By Mark Oppenheimer
On Friday, my article about the controversial ex-rabbi Marc Gafni was posted online at The New York Times website; it ran in the print edition on Saturday, December 26. Since then, it has received a tremendous amount of attention, and generated some very significant questions, many of them having to do with who supported Gafni, and when, and why.
As readers of that first piece know, Gafni, 55, who worked as a rabbi in both the Orthodox and Renewal wings of Judaism, long ago admitted that when he was 19 and 20 he had repeated sexual encounters, over a nine-month period, with a girl who was 13 and then 14 years old. In 1986, Gafni was accused of twice groping 16-year-old Judy Mitzner, a student involved with his Jewish outreach program, once getting into bed with her completely naked. (She was staying with him and his wife during a rough period at home.) He once told a reporter that the first girl was “14 going on 35” and that they were “in love”; the second girl was, he told me, “highly initiatory.”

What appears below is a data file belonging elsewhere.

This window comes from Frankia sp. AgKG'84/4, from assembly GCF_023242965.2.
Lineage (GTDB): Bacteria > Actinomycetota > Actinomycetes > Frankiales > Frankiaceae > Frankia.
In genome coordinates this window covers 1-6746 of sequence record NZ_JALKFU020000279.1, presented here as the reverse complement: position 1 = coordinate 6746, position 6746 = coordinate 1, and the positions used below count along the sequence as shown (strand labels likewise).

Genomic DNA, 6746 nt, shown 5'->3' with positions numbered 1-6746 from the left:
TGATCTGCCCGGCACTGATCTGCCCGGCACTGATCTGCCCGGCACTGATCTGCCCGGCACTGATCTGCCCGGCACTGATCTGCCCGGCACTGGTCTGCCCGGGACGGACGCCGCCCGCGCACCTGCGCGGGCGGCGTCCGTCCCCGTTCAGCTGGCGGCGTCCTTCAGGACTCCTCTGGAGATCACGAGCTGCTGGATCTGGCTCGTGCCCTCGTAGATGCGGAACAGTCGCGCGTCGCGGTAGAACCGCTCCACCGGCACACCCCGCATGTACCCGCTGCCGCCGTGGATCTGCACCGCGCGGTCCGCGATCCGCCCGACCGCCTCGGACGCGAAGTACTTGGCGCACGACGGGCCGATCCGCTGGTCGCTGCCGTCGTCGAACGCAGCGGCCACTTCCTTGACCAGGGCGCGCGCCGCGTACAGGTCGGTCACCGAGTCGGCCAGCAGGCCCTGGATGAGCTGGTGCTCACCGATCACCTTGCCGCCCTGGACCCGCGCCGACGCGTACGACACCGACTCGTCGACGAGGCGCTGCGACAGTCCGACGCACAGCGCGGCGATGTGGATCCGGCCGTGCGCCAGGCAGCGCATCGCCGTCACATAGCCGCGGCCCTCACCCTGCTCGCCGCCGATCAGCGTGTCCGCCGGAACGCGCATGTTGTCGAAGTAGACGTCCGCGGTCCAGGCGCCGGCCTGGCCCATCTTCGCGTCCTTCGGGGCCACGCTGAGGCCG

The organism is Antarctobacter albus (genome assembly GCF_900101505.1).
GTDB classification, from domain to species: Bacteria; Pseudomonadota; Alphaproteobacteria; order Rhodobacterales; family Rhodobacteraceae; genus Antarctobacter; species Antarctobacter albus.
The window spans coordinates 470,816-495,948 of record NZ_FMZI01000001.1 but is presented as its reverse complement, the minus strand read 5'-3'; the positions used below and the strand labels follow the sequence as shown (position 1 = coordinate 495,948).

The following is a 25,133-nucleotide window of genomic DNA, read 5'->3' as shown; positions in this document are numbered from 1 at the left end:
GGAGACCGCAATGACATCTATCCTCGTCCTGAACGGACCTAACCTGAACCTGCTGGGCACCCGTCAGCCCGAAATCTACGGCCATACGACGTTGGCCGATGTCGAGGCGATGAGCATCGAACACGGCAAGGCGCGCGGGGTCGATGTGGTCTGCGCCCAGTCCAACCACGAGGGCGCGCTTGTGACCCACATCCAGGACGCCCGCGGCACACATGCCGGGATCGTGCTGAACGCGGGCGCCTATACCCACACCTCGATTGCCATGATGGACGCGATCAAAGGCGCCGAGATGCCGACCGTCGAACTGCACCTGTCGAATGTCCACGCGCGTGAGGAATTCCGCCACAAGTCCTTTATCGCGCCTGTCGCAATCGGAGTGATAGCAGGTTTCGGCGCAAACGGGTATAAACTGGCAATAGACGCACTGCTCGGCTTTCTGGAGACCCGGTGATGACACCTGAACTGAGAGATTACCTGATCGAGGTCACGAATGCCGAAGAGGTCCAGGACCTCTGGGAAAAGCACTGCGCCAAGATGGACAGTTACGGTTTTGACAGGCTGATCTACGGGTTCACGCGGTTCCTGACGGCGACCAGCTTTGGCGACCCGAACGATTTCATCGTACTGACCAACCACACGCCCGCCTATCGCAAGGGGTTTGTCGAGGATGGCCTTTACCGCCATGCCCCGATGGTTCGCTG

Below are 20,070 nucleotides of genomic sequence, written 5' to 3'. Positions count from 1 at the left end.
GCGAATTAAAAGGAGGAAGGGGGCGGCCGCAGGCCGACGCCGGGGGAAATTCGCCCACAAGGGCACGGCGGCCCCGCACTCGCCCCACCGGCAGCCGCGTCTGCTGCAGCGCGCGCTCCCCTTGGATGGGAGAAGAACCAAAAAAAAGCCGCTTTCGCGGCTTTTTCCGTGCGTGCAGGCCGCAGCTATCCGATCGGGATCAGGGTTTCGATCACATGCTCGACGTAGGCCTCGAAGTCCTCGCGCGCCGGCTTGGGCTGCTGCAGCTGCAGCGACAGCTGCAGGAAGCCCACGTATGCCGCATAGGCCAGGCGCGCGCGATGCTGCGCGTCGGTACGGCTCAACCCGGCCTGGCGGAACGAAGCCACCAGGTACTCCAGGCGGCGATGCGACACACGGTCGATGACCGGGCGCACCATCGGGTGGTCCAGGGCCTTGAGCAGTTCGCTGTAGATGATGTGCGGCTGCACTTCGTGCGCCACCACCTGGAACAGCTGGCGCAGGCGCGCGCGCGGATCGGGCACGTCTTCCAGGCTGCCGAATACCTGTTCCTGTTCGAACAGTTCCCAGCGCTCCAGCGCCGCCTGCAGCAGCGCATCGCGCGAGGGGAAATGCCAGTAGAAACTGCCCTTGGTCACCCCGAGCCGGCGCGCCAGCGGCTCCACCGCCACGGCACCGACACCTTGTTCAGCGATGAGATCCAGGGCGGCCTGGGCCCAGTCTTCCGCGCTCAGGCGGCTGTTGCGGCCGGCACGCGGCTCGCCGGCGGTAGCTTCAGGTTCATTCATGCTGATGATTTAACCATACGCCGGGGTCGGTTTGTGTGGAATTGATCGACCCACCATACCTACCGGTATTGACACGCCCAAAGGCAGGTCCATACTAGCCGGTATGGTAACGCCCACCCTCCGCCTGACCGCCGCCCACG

Gafni’s also been accused of plagiarism, of emotionally abusive relationships with women at his Jewish Renewal community in Israel (which imploded after his multiple liaisons), and, in 2011, of sleeping with a woman he was counseling, which led her employer, a book publisher, to cancel Gafni’s book contract. (At the time, the employer, publisher Tami Simon, gave a statement to a blogger about why she was dropping Gafni, and the woman who alleged the affair recently confirmed the story to me. Speaking with me, Gafni denied that the relationship was a breach of ethics because, he said, he was not counseling the woman.)
Yet Gafni has continually found students and financial backers. The question is, who are they? And what is their reasoning?
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